By Guest Author, Lee Salz

If you are a follower of my articles and blogs, you know I reside in Minneapolis, but I’m not originally from here. I grew up in the New York/New Jersey area. I don’t need to tell you how brutal the winters are here as the media does a great job of painting that picture. When I moved here, I was not issued Minnesota skin. I still have my East Coast skin. I can deal with the cold, but there are some things I won’t do in subfreezing temperatures.

A great example of something I won’t do in the cold is dealing with my dogs’ poo. I have two, shelter-adopted dogs that weigh about sixty pounds each. From Thanksgiving until March, the dogs “do their business” in my backyard, and I don’t clean it up until Spring. Before you say, “That’s disgusting,” keep in mind the climate in which I live. The poo is covered by snow most of that time and is completely frozen.

As you can probably imagine, there is a lot of poo that needs to be picked up come April, and I have no desire to clean it up myself. Luckily, there is a niche industry that provides dog poo clean-up services for your home. I’ve used the same company for the last ten years for a “Spring clean-up,” and I’ve greatly appreciated their service.

However, one part of their service experience has always bothered me. After they clean up the poo, the “picker-upper” leaves massive garbage bags on the side of my house. It is my responsibility to put the bags of poo in the trash to discard it. It is a rather unpleasant experience. Plus, it makes my garbage cans stink as it defrosts in my garage.

This year, the company I had been using for the last several years was unresponsive when I tried to schedule service. Coincidentally, I received an email from one of their competitors offering the same service for the same price, so I contracted with them for clean-up. Who would have thought poo clean-up would be a competitive industry?

The “poo picker-upper” came to my home, provided the clean-up service, and was leaving with the poo which was puzzling given my prior experience. I went outside and asked what he was doing as he had the big bag with him. What he said next made my day! “We discard the poo for our clients.” You would have thought I just won the lottery; I was so excited.

That afternoon, the owner of the company called me since I was a first-time client for a customer service call. I asked him if he competes with my former service provider to which he said he did. When I asked if he knew the biggest difference between what his company offers and theirs, he was silent. I then shared with him what it is. You take the poo!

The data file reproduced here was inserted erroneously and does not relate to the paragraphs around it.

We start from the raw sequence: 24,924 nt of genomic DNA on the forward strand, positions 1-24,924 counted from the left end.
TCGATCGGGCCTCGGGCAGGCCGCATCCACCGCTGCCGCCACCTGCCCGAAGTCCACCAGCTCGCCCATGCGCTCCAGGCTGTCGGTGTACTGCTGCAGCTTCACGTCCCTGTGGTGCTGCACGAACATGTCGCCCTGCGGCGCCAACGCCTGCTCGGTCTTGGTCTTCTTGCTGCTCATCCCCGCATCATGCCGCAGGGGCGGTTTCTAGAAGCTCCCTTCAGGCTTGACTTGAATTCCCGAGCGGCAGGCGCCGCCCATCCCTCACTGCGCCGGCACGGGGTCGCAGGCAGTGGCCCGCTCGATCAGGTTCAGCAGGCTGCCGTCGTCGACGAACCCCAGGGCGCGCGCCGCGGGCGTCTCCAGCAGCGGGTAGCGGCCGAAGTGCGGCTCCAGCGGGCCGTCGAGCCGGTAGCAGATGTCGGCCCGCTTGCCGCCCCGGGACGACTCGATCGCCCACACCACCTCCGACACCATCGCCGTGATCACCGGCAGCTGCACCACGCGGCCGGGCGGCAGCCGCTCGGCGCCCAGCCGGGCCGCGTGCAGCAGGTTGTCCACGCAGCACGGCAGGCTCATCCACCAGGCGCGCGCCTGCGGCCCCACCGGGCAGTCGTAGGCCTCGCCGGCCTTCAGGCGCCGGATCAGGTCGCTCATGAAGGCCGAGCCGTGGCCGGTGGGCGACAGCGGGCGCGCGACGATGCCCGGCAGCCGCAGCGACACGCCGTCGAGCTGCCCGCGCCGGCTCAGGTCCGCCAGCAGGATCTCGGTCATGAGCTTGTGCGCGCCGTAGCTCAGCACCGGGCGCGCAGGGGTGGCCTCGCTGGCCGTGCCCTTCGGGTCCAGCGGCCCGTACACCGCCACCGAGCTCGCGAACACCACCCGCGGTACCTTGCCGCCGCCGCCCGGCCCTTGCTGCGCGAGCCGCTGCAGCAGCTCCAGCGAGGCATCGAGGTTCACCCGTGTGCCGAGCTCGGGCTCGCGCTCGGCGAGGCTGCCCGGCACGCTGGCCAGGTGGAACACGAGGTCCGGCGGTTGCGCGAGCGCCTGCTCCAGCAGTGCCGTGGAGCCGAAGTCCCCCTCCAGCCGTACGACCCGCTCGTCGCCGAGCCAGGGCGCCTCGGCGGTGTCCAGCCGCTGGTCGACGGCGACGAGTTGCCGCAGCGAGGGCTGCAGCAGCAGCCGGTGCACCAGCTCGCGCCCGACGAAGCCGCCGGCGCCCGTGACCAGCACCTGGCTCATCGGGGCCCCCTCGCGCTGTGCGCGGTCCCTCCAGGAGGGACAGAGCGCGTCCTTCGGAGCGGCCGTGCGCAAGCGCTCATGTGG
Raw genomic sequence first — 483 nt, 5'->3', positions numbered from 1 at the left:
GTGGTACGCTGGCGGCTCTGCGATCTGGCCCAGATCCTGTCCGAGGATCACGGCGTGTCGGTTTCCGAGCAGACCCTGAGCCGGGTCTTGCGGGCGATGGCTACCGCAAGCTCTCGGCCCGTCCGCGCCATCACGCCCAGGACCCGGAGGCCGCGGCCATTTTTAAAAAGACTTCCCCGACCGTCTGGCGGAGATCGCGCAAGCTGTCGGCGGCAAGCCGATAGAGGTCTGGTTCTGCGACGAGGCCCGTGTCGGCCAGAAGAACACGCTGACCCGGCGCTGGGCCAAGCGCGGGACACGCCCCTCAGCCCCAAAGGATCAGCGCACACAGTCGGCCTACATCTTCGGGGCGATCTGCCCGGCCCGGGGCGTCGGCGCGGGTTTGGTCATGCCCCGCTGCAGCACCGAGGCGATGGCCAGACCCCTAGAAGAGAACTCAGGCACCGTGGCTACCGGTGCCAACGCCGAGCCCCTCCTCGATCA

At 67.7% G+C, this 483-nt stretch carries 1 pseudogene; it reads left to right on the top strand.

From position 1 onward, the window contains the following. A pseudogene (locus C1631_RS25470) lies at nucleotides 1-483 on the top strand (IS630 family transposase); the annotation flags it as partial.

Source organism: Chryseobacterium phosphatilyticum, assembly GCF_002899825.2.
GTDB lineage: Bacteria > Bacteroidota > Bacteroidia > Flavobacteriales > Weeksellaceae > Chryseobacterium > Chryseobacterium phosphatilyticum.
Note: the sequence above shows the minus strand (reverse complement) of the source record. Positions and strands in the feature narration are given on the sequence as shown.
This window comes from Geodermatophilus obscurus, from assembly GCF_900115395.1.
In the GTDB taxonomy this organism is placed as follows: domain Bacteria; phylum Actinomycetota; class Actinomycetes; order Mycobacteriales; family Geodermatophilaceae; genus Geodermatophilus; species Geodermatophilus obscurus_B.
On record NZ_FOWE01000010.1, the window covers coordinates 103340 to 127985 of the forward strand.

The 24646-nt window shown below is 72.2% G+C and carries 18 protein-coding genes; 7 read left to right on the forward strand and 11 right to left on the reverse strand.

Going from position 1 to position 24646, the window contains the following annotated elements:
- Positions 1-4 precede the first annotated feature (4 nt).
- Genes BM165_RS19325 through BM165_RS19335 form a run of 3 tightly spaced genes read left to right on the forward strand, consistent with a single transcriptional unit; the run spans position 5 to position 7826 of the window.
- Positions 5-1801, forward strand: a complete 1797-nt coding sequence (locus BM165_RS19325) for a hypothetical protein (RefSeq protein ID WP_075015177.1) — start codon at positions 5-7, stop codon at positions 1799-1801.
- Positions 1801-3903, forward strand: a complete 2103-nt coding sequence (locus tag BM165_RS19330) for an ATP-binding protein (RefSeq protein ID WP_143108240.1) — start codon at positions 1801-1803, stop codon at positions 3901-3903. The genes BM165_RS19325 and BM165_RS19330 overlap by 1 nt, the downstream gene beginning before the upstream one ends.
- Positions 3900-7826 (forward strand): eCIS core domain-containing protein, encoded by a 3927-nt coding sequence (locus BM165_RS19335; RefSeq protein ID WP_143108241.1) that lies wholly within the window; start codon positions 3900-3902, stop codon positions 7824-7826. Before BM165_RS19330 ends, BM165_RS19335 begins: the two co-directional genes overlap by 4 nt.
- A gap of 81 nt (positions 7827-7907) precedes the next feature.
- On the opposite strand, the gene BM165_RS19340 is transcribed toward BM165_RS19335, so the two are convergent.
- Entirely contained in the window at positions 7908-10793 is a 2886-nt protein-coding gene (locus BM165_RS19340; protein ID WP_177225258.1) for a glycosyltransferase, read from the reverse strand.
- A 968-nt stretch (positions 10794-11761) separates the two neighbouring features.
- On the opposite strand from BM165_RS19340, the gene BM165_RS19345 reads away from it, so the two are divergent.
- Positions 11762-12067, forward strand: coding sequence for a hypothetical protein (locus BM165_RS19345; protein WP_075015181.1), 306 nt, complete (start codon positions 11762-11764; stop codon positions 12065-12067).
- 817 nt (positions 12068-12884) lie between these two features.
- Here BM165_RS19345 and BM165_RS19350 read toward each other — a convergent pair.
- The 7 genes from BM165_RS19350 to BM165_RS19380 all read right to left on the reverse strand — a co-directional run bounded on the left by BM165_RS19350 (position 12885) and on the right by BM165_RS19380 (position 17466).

While he acknowledged that he knew they were one of the few companies that discard the poo for its clients, he recognized they were not positioning that difference with prospects. Had he positioned that differentiator with me upfront, I would have been willing to pay more for his service.

To stand out from the pack, he could ask a positioning question like:

“Once the dog poo is picked up, how do you expect it to be discarded?”

Most people would expect the poo pick-up company to handle that part of the service which is not an industry standard. And, it opens the door to use Sales Differentiation strategy to win more deals at the prices you want.

In my work with corporate clients, it is very common for me to find a troubling sales situation. The executives and salespeople are very passionate about their set of differentiators, but ineffective in helping to develop that same passion with prospects. If you can’t help prospects see your vision, you may as well not have differentiators because the decision is going to come down to the lowest price.

In Sales Differentiation, I teach a five-step process to develop a communication strategy that helps the person on the other side of the desk become as passionate as you about your differentiators. Grab your copy today!

Lee Salz on the Revenue Growth Podcast

Lee was a recent guest on the Revenue Growth Podcast where he discussed strategies for differentiating in a sea of sameness.